In order that a suspended channel-program execution not tie up the I/O interface, all existing devices and any new devices that do not need to be aware of channel-program suspension and resumption treat them as normal ending and initiating sequences. These devices treat the suspend signal as the termination of one chain of commands and the resume signal as the initiation of a new chain of commands signaled by either a Start I/O or Start I/O Fast Release. However, the channel treats the two chains as a single channel program that is temporarily suspended and then subsequently resumed.
Referring to FIG. 1, an instruction format is described comprising 32 binary bit positions. The instruction format comprises an operation code field 10 the B2 field 12, and the D2 field 14. The operational code 10 is sixteen binary and may describe a Start I/O, Test I/O, Halt I/O and Test Channel operation. Bits 16-31 of the second operand identified by fields 12 and 14 identify the channel subchannel and device to which the instructions apply.
A Start I/O operation directs the channel identified in the Start I/O instruction to enter a fixed location in storage and obtain what is referred to as a channel address word (CAW), the format of which is in FIG. 2. This is identical to prior art start I/O operations.
Essentially, the CAW is an indirect address providing the location of the desired command to the channel and I/O device as to what operation is to be performed. The CAW has 32 binary bit positions including a key field 18 and a CCW address field 20. The key, field 18, is matched with a key in main storage whenever a reference is made to storage during I/O operation. The command address field specifies the location of a channel command word (CCW) which describes the particular I/O operation to be performed. The CAW of the present invention differs from prior art CAW by the inclusion of a suspend control bit in bit position 4. When bit 4 is set to 1 suspend control is specified. When bit 4 is set to 0, suspend control is not specified in any CCW. The setting of the suspend control bit applies to all CCWs of the channel program identified by that CAW.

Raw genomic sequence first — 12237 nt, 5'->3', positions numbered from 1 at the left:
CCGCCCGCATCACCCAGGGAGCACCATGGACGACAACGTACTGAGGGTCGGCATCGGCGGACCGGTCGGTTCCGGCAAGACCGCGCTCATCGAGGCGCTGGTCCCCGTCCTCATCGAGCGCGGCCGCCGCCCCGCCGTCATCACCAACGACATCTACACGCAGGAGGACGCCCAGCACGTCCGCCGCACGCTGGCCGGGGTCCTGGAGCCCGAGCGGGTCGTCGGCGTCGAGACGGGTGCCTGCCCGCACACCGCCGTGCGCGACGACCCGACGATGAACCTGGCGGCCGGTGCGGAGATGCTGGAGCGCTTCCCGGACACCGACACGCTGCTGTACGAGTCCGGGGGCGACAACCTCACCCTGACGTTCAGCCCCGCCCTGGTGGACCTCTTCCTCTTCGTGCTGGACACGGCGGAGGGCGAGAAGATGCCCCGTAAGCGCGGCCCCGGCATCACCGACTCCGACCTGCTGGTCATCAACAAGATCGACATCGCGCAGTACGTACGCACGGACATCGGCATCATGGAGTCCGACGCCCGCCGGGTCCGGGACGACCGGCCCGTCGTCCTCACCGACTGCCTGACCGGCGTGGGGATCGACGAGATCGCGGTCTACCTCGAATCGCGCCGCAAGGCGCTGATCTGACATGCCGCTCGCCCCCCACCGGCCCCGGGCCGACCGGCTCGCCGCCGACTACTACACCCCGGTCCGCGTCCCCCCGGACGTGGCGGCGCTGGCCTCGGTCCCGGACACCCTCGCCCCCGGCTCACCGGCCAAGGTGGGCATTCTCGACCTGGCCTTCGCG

Referring to FIG. 3, a channel command word (CCW) format 64 bit positions plus 8 parity bits includes an command code field 22 of eight bits; a data address field of 24 bits; a flag field of five bits 26; a buffer field 28 of two bits, and a count field 30 of 16 bits. The bits positions 40 through 47 are ignored. The command code field 22 specifies the operation, i.e., read, write, etc. to be performed. The data address field 24 specifies a storage location in the main storage when the data is to be stored or read. The count 30 specifies the number of data bytes to be transferred. The flag field comprises a chain data flag bit, a chain command flag bit, a suppress incorrect length indication flag bit, a skip flag bit, and a program control interruption flag bit.
Chain command (CC) flag which appears in bit position 32 gives the programmer the option of initiating multiple I/O operations with a single Start I/O or start I/O Fast Release instruction. When the count of a particular CCW is exhausted and the CC flag is on, the channel will fetch the next sequential command. This command will specify a transfer in channel or a new I/O operation to be performed. It also permits a single instruction to specify certain auxiliary functions such as rewinding tape at the end of a data transmission. Command chaining, in conjunction with status modifier bits, permits the channel to modify the normal sequence of operation in response to signal provided by the I/O device. Since command chaining always involves an initiation of new I/O operations, there are no restrictions on its use.